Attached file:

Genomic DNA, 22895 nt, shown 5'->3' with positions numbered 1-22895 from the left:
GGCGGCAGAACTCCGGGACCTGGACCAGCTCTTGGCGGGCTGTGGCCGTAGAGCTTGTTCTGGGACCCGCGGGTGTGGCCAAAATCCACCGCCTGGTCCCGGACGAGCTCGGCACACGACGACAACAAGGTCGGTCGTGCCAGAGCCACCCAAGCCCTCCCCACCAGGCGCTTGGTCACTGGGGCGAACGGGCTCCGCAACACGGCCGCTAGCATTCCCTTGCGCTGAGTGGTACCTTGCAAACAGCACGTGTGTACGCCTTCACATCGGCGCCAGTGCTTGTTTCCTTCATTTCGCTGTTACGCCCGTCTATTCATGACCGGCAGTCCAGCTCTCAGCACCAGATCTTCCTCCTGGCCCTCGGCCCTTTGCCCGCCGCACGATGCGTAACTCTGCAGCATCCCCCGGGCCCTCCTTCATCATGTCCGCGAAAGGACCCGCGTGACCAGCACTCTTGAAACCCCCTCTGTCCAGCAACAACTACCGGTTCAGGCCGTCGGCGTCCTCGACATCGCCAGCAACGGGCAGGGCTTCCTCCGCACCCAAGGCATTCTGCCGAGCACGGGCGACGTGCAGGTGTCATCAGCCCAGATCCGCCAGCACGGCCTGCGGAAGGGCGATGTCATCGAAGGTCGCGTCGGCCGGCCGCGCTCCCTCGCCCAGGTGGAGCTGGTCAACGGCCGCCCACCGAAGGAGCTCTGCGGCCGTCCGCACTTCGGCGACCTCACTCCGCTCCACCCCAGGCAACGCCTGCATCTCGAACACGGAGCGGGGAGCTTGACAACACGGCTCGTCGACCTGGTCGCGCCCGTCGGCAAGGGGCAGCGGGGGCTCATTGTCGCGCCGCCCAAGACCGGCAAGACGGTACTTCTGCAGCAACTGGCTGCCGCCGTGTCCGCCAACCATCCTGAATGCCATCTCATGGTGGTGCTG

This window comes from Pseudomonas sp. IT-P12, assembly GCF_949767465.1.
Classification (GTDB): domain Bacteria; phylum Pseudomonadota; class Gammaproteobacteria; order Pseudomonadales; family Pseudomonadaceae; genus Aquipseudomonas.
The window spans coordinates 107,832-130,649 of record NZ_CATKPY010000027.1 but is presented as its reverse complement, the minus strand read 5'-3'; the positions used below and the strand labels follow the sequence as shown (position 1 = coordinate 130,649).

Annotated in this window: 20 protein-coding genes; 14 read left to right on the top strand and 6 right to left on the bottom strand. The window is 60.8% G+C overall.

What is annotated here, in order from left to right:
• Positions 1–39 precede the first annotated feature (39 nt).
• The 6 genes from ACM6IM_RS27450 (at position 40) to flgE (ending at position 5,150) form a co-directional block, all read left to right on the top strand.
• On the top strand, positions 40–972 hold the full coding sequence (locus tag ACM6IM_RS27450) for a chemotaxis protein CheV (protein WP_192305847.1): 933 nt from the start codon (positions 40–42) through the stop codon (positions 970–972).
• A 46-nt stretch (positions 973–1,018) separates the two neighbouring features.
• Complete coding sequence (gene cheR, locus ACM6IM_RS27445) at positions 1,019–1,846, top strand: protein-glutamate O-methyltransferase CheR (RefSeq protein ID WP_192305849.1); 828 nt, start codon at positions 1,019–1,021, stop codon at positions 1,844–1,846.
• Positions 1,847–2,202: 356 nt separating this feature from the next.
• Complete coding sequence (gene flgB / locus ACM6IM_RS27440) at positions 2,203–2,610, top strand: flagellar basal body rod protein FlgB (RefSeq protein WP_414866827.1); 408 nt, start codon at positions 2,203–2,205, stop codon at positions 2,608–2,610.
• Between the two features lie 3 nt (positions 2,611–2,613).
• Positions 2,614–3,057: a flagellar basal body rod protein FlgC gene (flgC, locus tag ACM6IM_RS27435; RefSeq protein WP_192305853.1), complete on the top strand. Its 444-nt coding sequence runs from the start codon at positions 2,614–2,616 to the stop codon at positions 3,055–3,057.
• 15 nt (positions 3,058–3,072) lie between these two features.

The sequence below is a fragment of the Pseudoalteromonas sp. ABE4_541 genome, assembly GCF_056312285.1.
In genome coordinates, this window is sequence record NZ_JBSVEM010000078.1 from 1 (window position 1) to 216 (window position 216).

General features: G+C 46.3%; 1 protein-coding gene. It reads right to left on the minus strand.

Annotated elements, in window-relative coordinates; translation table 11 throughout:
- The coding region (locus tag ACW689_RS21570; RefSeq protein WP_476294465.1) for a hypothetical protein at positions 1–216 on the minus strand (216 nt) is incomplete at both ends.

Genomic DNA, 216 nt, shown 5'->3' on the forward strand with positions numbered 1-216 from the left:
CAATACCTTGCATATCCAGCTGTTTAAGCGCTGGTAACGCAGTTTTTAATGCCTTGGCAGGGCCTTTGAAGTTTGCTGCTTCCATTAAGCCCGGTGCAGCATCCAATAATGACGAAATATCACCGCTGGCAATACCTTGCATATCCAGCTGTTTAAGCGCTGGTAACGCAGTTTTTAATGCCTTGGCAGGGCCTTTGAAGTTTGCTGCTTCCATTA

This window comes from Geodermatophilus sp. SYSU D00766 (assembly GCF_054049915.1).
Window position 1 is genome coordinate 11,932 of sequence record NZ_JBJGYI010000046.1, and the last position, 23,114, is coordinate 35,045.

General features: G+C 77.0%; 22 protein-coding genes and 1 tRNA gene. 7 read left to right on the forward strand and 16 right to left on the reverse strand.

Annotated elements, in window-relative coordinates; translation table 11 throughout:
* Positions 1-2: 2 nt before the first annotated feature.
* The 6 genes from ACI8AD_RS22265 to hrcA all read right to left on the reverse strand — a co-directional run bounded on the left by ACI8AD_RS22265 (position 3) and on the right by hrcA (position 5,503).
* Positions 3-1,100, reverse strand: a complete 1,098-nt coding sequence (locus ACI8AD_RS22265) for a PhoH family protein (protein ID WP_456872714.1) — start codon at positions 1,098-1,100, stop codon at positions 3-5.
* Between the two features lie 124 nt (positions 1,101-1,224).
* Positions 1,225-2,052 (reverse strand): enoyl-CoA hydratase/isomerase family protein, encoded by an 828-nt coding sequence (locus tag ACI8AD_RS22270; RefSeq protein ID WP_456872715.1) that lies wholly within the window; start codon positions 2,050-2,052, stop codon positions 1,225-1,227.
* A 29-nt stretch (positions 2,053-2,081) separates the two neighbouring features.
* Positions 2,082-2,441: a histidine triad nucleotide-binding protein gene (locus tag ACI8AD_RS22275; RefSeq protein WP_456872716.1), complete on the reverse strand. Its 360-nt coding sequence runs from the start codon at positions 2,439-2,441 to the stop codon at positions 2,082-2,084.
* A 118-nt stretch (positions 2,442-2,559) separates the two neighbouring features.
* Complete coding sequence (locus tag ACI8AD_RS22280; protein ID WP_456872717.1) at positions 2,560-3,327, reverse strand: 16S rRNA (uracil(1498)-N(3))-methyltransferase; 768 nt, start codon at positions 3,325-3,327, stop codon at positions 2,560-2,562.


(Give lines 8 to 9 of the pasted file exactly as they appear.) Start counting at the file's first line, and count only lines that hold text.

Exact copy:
• Positions 1–39 precede the first annotated feature (39 nt).
• The 6 genes from ACM6IM_RS27450 (at position 40) to flgE (ending at position 5,150) form a co-directional block, all read left to right on the top strand.